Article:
The best theatre in Sydney
Here's what Time Out Sydney reviewers are loving right now.
The best musical theatre in Sydney
Sydney loves a triple threat; here's our edit of the shows setting our stages alight right now.
The best opera in Sydney
From blockbuster, populist shows in stunning surrounds, to small and independent productions – an operatic experience is within your grasp.
Cheap theatre tickets in Sydney
A dose of culture doesn't have to bust your budget when you know the hacks and tricks to accessing cheap theatre ticket deals around Sydney.
Upcoming Sydney theatre productions
Sydney Fringe is turning Parramatta Rd into a cultural precinct
In 2016 the Sydney Fringe is pushing back against lock-out laws, with a "call to party" – and a plan to create a new pop-up cultural precinct called 'Off Broadway'.
Helpmann Award nominees to see in July
One interstate shows that has yet to arrive in Sydney, and one 5-star musical that's getting an encore season.
Fawlty Towers Live
Original Python John Cleese is bringing one of his most beloved works, the 1980s TV sitcom Fawlty Towers, to the stage – 41 years after it premiered on the BBC. Written by and co-starring Cleese and his then-wife actress Connie Booth, the series pitched its tent in the world's worst hotel, run by the world's rudest hotelier and his incompetent staff. Cleese's character Basil Fawlty and his establishment were inspired by a hotel that Monty Python's members stayed in while filming in the British riviera town of Torquay during the early 1970s. It's not so strange that Cleese would bring Fawlty Towers to stage – in fact popular improv-style dinner-theatre versions of it already exist around the world. But it is perhaps unusual that he's chosen to premiere the show in Sydney. The production, which is currently being cast by Cleese, is produced by Michael Coppel, Phil McIntyre and Louise Withers, and will spearhead a national tour through Melbourne, Adelaide, Perth and Brisbane. Tickets for Fawlty Towers Live go on sale Feb 19 from 9am.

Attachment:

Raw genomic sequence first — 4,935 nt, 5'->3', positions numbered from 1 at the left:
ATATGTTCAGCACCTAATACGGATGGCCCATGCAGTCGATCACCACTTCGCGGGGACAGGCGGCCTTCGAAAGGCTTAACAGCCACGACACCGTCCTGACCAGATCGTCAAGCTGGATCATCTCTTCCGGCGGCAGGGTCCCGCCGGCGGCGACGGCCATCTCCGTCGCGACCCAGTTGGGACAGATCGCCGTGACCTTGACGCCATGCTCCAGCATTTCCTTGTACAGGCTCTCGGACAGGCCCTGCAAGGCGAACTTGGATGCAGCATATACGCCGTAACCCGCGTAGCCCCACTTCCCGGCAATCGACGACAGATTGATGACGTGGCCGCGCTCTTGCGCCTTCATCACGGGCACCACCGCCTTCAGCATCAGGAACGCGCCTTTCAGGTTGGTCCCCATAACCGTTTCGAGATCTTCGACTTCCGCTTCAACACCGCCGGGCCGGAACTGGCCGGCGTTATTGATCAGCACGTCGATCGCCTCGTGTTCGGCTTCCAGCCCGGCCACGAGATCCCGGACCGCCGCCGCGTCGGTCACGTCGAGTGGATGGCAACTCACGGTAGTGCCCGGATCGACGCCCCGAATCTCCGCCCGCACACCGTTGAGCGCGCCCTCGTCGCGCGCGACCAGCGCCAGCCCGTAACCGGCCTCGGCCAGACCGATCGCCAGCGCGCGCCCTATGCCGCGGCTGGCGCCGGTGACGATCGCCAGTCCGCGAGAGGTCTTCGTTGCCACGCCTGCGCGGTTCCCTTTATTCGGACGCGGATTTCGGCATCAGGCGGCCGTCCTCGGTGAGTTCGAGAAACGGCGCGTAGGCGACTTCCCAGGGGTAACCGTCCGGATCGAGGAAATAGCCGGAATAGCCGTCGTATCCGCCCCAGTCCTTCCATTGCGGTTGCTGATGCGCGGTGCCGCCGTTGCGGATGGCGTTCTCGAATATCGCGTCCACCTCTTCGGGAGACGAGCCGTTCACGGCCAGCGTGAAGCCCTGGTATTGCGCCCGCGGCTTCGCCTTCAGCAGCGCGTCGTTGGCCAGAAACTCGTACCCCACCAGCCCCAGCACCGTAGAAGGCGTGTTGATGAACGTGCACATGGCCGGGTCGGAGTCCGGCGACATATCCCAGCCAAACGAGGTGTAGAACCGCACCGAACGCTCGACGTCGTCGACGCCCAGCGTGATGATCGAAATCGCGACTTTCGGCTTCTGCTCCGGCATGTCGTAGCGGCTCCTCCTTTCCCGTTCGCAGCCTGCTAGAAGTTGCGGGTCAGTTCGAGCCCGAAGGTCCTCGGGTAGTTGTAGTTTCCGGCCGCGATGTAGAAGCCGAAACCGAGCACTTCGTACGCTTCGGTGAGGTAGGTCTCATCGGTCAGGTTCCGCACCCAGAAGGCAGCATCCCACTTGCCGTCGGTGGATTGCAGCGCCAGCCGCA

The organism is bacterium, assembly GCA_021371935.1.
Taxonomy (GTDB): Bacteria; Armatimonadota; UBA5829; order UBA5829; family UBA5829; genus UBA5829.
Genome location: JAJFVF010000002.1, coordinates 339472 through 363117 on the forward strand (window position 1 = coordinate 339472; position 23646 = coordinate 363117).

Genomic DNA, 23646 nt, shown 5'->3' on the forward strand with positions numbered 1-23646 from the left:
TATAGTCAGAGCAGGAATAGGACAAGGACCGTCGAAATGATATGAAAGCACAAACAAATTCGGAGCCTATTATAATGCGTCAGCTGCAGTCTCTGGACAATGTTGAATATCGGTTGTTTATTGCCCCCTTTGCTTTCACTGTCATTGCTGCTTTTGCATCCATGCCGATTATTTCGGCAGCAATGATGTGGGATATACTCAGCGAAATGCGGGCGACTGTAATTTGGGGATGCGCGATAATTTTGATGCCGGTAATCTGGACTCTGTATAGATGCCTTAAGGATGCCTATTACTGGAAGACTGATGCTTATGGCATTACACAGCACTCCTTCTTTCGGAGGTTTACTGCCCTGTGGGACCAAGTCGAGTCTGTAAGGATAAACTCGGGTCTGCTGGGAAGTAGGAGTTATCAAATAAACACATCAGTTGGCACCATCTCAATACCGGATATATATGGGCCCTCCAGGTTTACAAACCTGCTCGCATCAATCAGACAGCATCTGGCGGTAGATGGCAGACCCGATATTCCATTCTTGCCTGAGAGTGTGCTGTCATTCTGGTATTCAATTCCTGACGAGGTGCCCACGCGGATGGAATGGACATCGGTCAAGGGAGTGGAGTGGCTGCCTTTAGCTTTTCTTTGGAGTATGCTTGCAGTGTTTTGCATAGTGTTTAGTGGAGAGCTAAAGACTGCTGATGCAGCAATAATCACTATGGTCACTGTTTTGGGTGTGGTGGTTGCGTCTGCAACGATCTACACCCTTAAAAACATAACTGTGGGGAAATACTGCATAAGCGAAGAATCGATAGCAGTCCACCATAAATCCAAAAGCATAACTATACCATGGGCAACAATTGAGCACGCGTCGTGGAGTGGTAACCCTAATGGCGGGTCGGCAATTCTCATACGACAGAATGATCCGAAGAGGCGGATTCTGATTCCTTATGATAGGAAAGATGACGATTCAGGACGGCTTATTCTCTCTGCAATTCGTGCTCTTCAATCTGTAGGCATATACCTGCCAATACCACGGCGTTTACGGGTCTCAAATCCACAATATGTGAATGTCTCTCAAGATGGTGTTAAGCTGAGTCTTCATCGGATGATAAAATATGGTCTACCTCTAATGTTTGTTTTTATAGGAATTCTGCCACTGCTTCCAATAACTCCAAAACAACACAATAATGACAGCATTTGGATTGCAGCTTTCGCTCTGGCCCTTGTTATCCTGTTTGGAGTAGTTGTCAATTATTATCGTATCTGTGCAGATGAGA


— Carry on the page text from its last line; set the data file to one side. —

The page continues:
A guide to Sydney's theatre scene
What's on at...
Sydney Opera House
This Australian icon sits on Bennelong Point and is Sydney’s premiere venue for classical and contemporary music, opera, theatre and dance. As peaceful as it looks now, the House had a controversial beginning: while it was designed by Danish architect Jørn Utzon, by the time the building was completed in 1973 its architect had been fired. Many have pondered the building’s design over the years, comparing it variously to shells, waves and even a family of swans. Utzon never revealed his vision, only that it involved spheres. The Opera House offers different tours that allow you to get intimate with the building, including some hosted in different languages and full ‘experience' packages. If you don't feel like shelling out, it's still free to sit on the steps for a quick lunch and walk by the water and gaze in marvel at those 1,056,000 pearly, self-cleaning Swedish tiles. Where to eat and drink near Sydney Opera House For the ultimate Opera House dining experience, book a pre-theatre dinner at Bennelong, or just pop in for a drink and a snack at the raw and cultured bar. Check out the Opera Kitchen, a harbourfront dining area that features a host of Sydney food identities including John Susman. Meander around to Bulletin Place for cocktails. Later in the evening kick the glamour up a notch at Hemmesphere and enjoy matched cigars and more cocktails into the morning. Backstage tour With access into areas normally reserved for stars and their minders, this tour will have y